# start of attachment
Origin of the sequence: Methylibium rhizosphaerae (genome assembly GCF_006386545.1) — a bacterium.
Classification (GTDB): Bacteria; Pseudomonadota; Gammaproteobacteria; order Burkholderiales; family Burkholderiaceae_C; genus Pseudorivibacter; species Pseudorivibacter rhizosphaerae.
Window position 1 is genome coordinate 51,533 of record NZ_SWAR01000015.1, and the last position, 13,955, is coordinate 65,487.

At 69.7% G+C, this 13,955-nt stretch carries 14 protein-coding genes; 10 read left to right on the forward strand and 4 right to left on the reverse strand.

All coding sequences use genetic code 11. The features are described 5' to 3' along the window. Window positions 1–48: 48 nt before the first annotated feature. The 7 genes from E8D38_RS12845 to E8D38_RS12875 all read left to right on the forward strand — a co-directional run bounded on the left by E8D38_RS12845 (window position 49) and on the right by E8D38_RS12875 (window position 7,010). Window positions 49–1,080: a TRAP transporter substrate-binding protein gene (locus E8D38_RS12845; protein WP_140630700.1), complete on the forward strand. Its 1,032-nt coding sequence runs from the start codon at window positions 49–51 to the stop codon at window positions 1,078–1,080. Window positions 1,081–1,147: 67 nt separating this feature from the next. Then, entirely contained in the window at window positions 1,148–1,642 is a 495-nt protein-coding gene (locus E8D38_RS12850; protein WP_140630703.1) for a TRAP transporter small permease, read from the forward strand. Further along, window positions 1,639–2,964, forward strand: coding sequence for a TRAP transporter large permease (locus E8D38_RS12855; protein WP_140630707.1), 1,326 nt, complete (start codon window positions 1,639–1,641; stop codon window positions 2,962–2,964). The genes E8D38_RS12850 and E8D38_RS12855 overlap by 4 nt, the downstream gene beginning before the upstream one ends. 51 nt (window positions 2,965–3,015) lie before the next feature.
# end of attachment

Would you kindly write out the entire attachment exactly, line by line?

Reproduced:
Origin of the sequence: Methylibium rhizosphaerae (genome assembly GCF_006386545.1) — a bacterium.
Classification (GTDB): Bacteria; Pseudomonadota; Gammaproteobacteria; order Burkholderiales; family Burkholderiaceae_C; genus Pseudorivibacter; species Pseudorivibacter rhizosphaerae.
Window position 1 is genome coordinate 51,533 of record NZ_SWAR01000015.1, and the last position, 13,955, is coordinate 65,487.

At 69.7% G+C, this 13,955-nt stretch carries 14 protein-coding genes; 10 read left to right on the forward strand and 4 right to left on the reverse strand.

All coding sequences use genetic code 11. The features are described 5' to 3' along the window. Window positions 1–48: 48 nt before the first annotated feature. The 7 genes from E8D38_RS12845 to E8D38_RS12875 all read left to right on the forward strand — a co-directional run bounded on the left by E8D38_RS12845 (window position 49) and on the right by E8D38_RS12875 (window position 7,010). Window positions 49–1,080: a TRAP transporter substrate-binding protein gene (locus E8D38_RS12845; protein WP_140630700.1), complete on the forward strand. Its 1,032-nt coding sequence runs from the start codon at window positions 49–51 to the stop codon at window positions 1,078–1,080. Window positions 1,081–1,147: 67 nt separating this feature from the next. Then, entirely contained in the window at window positions 1,148–1,642 is a 495-nt protein-coding gene (locus E8D38_RS12850; protein WP_140630703.1) for a TRAP transporter small permease, read from the forward strand. Further along, window positions 1,639–2,964, forward strand: coding sequence for a TRAP transporter large permease (locus E8D38_RS12855; protein WP_140630707.1), 1,326 nt, complete (start codon window positions 1,639–1,641; stop codon window positions 2,962–2,964). The genes E8D38_RS12850 and E8D38_RS12855 overlap by 4 nt, the downstream gene beginning before the upstream one ends. 51 nt (window positions 2,965–3,015) lie before the next feature.